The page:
*) Customization is a name for Mobile CRM setup. It is stored as a special entity on the Dynamics CRM server, from where it is downloaded by mobile clients. It includes the data schema (which server entities and which fields will be used by the client), SyncFilters (which entity records will be downloaded to the client) and other aspects such as views, forms, charts etc. These items are beyond our interest right now (they do not affect the client storage) and we shall ignore them.
**) Its location is system-dependent. For example Windows7/8.1 use C:\Users\<user>\AppData\Roaming\MobileCRM\.
***) Caveat: QueueItem is a child entity. Its field QueueId points to the parent (Queue) and must be enabled manually. If you forget, MOBILE CRM synchronization fails with “No such column” Sqlite error. Woodford takes care of most parent-child relations so that there are just a few cases you have to adjust manually: ContractDetail.ContractId, ProductAssociation.ProductId, ProductSubstitute.ProductId and the already mentioned QueueItem.QueueId.
****) What does it mean “reasonable”? It is the minimalist data structure that still enables the mobile user to work efficiently. Note a similar Microsoft’s advice for Dynamics CRM for Outlook (which happens to be other CRM client): “To optimize the offline synchronization process… assign all users roles with the minimum access levels and permissions required to perform a job function to help ensure optimized data synchronization to the offline client.”

 

 

How to select the user account (security role)

If you think of using Mobile CRM for different user categories then you should read this paragraph.

  • Every Dynamics CRM user has security roles assigned, which in turn define the entities and records the user is allowed to see.
  • Woodford customization specifies the user role(s) that can make use of a mobile customization.
  • Mobile CRM user logs as a Dynamics CRM user. During the synchronization, the Dynamics CRM selects the customization that corresponds to the MOBILE CRM user security role. (If there are multiple suitable customizations, the one with highest priority is selected.)

 

You see that users having different security roles may see different data sets. Hence the user selection matters a lot in our testing.

You should generally select user account that will see the largest data set. And if you don’t know that, then you should repeat our test for different user roles.

 

Final considerations

Based on many tests performed on many servers I can only say that the synchronization speed normally varies between 0.5-10 ms/record and the speed 1 ms/record can be considered as very good.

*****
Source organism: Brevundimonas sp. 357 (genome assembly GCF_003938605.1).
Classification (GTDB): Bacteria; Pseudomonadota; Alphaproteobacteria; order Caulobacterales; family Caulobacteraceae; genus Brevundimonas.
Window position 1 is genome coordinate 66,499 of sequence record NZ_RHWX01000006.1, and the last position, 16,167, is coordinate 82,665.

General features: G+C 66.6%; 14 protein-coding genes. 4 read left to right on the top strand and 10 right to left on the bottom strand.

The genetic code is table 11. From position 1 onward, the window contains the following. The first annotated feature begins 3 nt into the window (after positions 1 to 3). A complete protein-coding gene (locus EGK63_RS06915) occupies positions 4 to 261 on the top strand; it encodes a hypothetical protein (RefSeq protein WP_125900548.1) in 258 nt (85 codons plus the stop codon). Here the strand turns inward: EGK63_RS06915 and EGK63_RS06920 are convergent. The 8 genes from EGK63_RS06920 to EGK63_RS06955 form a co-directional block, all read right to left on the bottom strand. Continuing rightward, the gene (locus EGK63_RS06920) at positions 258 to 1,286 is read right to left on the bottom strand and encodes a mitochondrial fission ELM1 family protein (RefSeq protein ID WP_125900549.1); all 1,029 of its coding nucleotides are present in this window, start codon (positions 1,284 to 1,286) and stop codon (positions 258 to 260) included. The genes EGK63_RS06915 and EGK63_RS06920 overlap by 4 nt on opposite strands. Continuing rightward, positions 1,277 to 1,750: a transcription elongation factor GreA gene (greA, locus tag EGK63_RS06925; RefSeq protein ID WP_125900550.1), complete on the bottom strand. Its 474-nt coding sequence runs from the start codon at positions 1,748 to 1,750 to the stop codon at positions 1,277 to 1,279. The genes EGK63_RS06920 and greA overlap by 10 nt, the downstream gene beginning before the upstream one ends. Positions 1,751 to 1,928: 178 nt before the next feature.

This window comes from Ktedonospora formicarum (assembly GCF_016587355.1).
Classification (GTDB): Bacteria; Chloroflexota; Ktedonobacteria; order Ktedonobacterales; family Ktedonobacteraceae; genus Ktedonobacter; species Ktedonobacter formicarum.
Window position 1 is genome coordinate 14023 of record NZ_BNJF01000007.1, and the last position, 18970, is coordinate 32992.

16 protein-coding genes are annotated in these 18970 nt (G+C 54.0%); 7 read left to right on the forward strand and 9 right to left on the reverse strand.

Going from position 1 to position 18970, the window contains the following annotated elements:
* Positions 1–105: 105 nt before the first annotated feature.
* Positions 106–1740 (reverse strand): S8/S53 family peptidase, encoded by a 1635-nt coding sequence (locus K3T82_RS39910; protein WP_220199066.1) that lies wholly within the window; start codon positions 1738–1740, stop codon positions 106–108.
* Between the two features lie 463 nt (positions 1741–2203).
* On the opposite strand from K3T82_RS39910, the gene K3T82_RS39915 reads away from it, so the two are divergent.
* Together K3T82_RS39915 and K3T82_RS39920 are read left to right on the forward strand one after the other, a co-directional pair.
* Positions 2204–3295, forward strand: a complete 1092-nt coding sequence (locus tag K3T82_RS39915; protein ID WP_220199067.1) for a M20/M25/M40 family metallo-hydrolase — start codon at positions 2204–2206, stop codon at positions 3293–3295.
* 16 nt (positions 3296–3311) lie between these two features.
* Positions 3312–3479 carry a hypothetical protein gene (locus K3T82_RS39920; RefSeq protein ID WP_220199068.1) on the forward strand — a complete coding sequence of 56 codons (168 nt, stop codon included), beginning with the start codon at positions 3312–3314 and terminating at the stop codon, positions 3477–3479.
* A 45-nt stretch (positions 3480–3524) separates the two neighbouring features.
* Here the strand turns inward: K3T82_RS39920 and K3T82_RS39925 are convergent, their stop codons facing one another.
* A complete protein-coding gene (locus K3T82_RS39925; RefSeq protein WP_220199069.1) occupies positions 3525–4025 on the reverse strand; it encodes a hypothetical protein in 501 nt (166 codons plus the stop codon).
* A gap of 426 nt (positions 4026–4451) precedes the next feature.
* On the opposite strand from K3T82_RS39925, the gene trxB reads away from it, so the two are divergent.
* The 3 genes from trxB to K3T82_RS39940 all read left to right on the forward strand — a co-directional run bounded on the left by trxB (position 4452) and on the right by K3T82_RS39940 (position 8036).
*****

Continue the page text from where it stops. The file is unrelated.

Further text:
If you have reasonably large data and a good connection you may expect

  • No storage space problems on the client device
  • Full synchronization to take a few minutes
  • Subsequent incremental synchronization to take dozens of seconds

 

Here are the factors that influence the download speed:

  • https compression*)
  • Quality of the Internet connection**)
  • Data structure (The smaller the data schema, the faster the download.)
  • SyncFilters (They determine the count of downloaded entity records.)
  • Server responsiveness***)

 

If you plan to deploy a Mobile CRM solution, you should start with a thorough analysis:

  • Collect the information about the client mobile devices, mainly about the free storage.

The more storage is available, the larger data can be deployed on the client device.

  • Design optimal client database by using the procedure outlined in chapter 6.
  • Test the application on mobile devices.

———————————–
*) By default IIS will not compress Mobile CRM responses. Here is the solution for CRM 2011 Outlook client which has the same problem.
**) A simple test of the network bandwidth: Measure the download time of a large compressed document. (Network latency is not that important for synchronization.)
***) Server sends entity records in batches – max. 500 records at a time. Mobile CRM downloads 1-3 entities simultaneously, depending on what is possible. In order to get the speed 1000 records/second we need the server responses below 1 sec. I saw response times ranging 0.1 sec to 1+ min.

 

Case studies

We provide a few examples that illustrate common Resco Mobile CRM deployments. Download the Resco Mobile CRM application test run: Case Studies to see how the app copes with large databases and slow servers.

One thought on “Mobile CRM limits: Performing an application test run

  1. Now days Mobile CRM is on the rise in the world of CRM and demand is growing as companies and employees are demanding access to crucial information in real time. Mobile CRM enables enterprises explore business through their workforce on field like sales and service teams, to access key information through mobile devices like smartphones and tablets on their move.
    Let me suggest you the name of one of the most powerful, easy to use CRM Tool with some advanced features. Kapture CRM Software is one of the best and safe CRM Tool competing with the other bullies in the industry.

Leave a Reply

Please log in using one of these methods to post your comment:

WordPress.com Logo

You are commenting using your WordPress.com account. Log Out / Change )

Twitter picture

You are commenting using your Twitter account. Log Out / Change )

Facebook photo

You are commenting using your Facebook account. Log Out / Change )

Google+ photo

You are commenting using your Google+ account. Log Out / Change )

Connecting to %s